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Wednesday, 14 March 2012
Page: 3001


Mrs MIRABELLA (Indi) (17:33): I rise to support the Insurance Contracts Amendment Bill 2011 and do so with great degree of disappointment and without overwhelming enthusiasm. I think on the whole most of what is contained in the bill is a step in the right direction, but there is such a deficiency of actual substance to it that it will provide little comfort to those people who have suffered during the floods and who want greater clarity.

I also think that the Minister for Financial Services and Superannuation unrealistically raised expectations in the wake of the January 2011 floods. Those who had hoped for real, substantial measures have been badly let down, because of course, as has been said by previous speakers, and most eloquently just before me by the member for Moncrieff, the devil is fundamentally in the detail—in the regulations that will accompany this bill. All of us, not just members of the opposition but those Australians out there who are wanting to know what the government policy is, will have to wait until those regulations come out. People in my electorate do it tough. They are subject to significant natural disasters. In many ways, natural disasters, whether they be fires or floods, are a way of life for so many people in central and north-east Victoria, and something that we have learnt to live with. Where policymakers can come into play is when they can be proactive regarding policy frameworks that make it as easy as possible for people to respond to and prepare for natural disasters.

The main purpose of the bill is obviously to set a standard definition for flood. There is general agreement that it is high time that there was a nationally agreed definition for flood and that that is adopted. We all know that the insurance industry want to minimise risk and maximise return, and the ambiguity regarding a definition for flood has allowed them to pursue their commercial interests, as is to be expected. But this has left customers out in the cold, sometimes in the most atrocious of fashions. Unfortunately, we are yet to see the wording of this standard definition, so you can understand, Mr Deputy Speaker Leigh, why I am not wholeheartedly jumping for joy and embracing this legislation with great enthusiasm because it is crucial that the definition is right. It is one thing to support a well-meaning concept; it is another thing for that well-meaning concept can be incorporated in an accepted and well understood, simple definition.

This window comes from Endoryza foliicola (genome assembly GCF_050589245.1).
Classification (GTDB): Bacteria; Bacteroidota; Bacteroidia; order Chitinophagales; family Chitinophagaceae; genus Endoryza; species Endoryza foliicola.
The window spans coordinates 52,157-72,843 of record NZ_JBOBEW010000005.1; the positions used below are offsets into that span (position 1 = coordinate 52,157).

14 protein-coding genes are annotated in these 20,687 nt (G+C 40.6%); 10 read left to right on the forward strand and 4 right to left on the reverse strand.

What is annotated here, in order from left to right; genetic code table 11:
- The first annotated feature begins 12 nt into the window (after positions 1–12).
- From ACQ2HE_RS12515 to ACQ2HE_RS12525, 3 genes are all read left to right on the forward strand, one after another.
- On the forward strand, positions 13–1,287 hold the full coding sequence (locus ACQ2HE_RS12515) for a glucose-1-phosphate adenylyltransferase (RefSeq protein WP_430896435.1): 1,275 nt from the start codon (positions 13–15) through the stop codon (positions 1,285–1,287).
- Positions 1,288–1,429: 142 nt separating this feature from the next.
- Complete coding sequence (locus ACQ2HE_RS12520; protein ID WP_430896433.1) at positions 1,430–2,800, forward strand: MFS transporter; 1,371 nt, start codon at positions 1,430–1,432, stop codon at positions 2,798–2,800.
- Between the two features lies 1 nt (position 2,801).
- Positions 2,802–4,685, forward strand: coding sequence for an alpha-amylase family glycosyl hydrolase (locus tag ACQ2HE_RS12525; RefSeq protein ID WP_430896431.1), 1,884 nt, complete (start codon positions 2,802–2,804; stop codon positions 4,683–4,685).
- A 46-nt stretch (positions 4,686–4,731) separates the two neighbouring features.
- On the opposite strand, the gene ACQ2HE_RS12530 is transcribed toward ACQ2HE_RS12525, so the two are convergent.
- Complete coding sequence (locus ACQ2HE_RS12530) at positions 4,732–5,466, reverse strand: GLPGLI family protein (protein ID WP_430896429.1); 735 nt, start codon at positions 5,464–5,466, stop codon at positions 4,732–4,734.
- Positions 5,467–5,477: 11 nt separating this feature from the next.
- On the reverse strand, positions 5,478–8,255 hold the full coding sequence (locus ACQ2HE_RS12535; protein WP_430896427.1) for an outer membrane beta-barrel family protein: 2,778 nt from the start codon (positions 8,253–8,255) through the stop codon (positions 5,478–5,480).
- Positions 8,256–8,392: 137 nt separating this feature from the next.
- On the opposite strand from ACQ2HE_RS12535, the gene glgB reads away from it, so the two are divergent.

The second component of the bill is the provision of a fact sheet for policyholders. Again, it is a noble concept and a sensible proposal. But the lack of detail about when the fact sheets will be made available, what they will contain, what they need to contain and whether the language is simple make it difficult to pass judgment until we actually see the regulations. The Natural Disaster Insurance Review put forward some very sensible suggestions—and it did raise the expectations of many people in the electorate. A key recommendation is the mandatory application of flood cover, but with a requirement to provide an opt-out clause. The importance of this recommendation was brought to light this year in my electorate when the RACV made the decision to apply flood cover to all insurance policies without giving customers the ability to opt out. The day the policy renewal invoices were sent out, my office was inundated and the phones ran hot. I am told that there was a 50-metre long queue outside the RACV offices in Wodonga. I spoke to countless customers whose insurance premiums skyrocketed overnight.